(a).
    (c) If the enrollee or insured engaged an attorney, then the lien
    subject to subdivision (a) may not exceed the lesser of the following
    amounts:
    (1) The maximum amount determined pursuant to subdivision (a) or
    (b), whichever is applicable.
    (2) One-third of the moneys due to the enrollee or insured under
    any final judgment, compromise, or settlement agreement.
    (d) If the enrollee or insured did not engage an attorney, then
    the lien subject to subdivision (a) may not exceed the lesser of the
    following amounts:
    (1) The maximum amount determined pursuant to subdivision (a) or
    (b), whichever is applicable.
    (2) One-half of the moneys due to the enrollee or insured under
    any final judgment, compromise, or settlement agreement.
    (e) Where a final judgment includes a special finding by a judge,
    jury, or arbitrator, that the enrollee or insured was partially at
    fault, the lien subject to subdivision (a) or (b) shall be reduced by
    the same comparative fault percentage by which the enrollee or
    insured's recovery was reduced.
    (f) A lien subject to subdivision (a) or (b) is subject to pro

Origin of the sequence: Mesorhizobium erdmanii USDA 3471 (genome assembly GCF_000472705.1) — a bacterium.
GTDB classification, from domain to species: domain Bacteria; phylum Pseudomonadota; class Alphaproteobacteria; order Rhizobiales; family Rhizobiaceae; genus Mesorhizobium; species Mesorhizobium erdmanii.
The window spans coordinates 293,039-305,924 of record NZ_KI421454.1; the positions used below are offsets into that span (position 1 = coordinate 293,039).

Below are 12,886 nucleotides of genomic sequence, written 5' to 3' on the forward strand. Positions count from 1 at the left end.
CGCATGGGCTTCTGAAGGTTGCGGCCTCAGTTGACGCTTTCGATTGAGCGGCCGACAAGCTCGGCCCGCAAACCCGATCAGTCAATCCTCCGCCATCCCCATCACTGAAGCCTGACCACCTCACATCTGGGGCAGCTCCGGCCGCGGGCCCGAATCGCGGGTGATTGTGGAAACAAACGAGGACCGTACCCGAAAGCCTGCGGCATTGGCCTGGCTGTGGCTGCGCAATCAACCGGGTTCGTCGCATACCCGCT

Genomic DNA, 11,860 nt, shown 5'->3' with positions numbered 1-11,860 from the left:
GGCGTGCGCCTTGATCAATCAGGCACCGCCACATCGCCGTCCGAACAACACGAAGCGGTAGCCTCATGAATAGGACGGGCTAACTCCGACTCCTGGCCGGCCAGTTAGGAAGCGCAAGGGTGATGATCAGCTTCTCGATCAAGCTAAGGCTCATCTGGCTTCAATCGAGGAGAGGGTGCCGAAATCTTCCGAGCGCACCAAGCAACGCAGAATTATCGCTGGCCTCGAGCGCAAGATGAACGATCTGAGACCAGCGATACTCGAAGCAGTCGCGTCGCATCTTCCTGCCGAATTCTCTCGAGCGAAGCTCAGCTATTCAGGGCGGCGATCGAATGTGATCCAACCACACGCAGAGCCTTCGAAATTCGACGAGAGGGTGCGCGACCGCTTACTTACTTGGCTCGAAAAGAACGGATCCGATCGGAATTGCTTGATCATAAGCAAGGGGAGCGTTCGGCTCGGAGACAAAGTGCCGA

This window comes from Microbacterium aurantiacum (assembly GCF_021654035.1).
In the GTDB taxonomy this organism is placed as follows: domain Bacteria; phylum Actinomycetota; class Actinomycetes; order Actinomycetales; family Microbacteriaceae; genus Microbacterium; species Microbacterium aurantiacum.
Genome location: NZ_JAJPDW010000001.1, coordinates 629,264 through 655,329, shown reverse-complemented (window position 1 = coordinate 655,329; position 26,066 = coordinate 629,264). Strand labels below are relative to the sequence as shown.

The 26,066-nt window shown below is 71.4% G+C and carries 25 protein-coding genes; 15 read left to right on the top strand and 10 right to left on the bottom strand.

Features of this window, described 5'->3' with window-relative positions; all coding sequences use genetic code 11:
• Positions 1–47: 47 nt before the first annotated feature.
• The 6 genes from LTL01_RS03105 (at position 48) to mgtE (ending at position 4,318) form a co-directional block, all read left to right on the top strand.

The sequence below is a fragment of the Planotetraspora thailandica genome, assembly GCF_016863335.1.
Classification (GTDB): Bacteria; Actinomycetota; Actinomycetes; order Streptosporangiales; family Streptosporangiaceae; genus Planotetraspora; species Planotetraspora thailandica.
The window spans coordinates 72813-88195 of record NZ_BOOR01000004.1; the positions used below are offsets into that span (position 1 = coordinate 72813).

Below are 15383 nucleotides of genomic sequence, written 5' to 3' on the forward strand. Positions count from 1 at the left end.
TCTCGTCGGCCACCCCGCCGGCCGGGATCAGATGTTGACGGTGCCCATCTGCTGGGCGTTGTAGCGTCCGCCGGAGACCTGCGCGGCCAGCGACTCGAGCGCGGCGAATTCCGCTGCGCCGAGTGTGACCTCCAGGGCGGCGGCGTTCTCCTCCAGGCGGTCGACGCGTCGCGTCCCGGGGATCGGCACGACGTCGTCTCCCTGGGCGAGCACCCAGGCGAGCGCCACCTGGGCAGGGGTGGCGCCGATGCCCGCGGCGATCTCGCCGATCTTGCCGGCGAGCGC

rata reduction, commensurate with the enrollee's or insured's
    reasonable attorney's fees and costs, in accordance with the common
    fund doctrine.
    (g) This section is not applicable to any of the following:
    (1) A lien made against a workers' compensation claim.
    (2) A lien for Medi-Cal benefits pursuant to Article 3.5
    (commencing with Section 14124.70) of Chapter 7 of Part 3 of Division
    9 of the Welfare and Institutions Code.
    (3) A lien for hospital services pursuant to Chapter 4 (commencing
    with Section 3045.1).
    (h) This section does not create any lien right that does not
    exist at law, and does not make a lien that arises out of an employee
    benefit plan or fund enforceable if preempted by federal law.
    (i) The provisions of this section may not be admitted into
    evidence nor given in any instruction in any civil action or
    proceeding between an enrollee or insured and a third party.

  7. #7
    Join Date
    May 2007
    Posts
    6

    Default Re: Policy Limits and HMO Liens in California

    Quote Quoting lwpat
    View Post
    Twelve years is a long time. Have you filed suit?
    Sorry that was a brain fart. It should read '05.

  8. #8
    Join Date
    May 2007
    Posts
    6

    Default Re: Policy Limits and HMO Liens in California

    Quote Quoting Betty3
    View Post
    Right, you could have filed suit against the driver for more than the amt. his ins. co. is offering to pay.
    I noted that original thread started/from 5-9-07 (2 mos. ago) - OP may not come back to forum but two other posts prior to mine today.
    I'm not willing to try and sue my best friend of more than 20 years.
    The only asset he has is his home which he has opened to me in time of need in the past.

  9. #9
    Join Date
    May 2007
    Posts
    6

    Default Re: Policy Limits and HMO Liens in California

    Quote Quoting plumbertom1
    View Post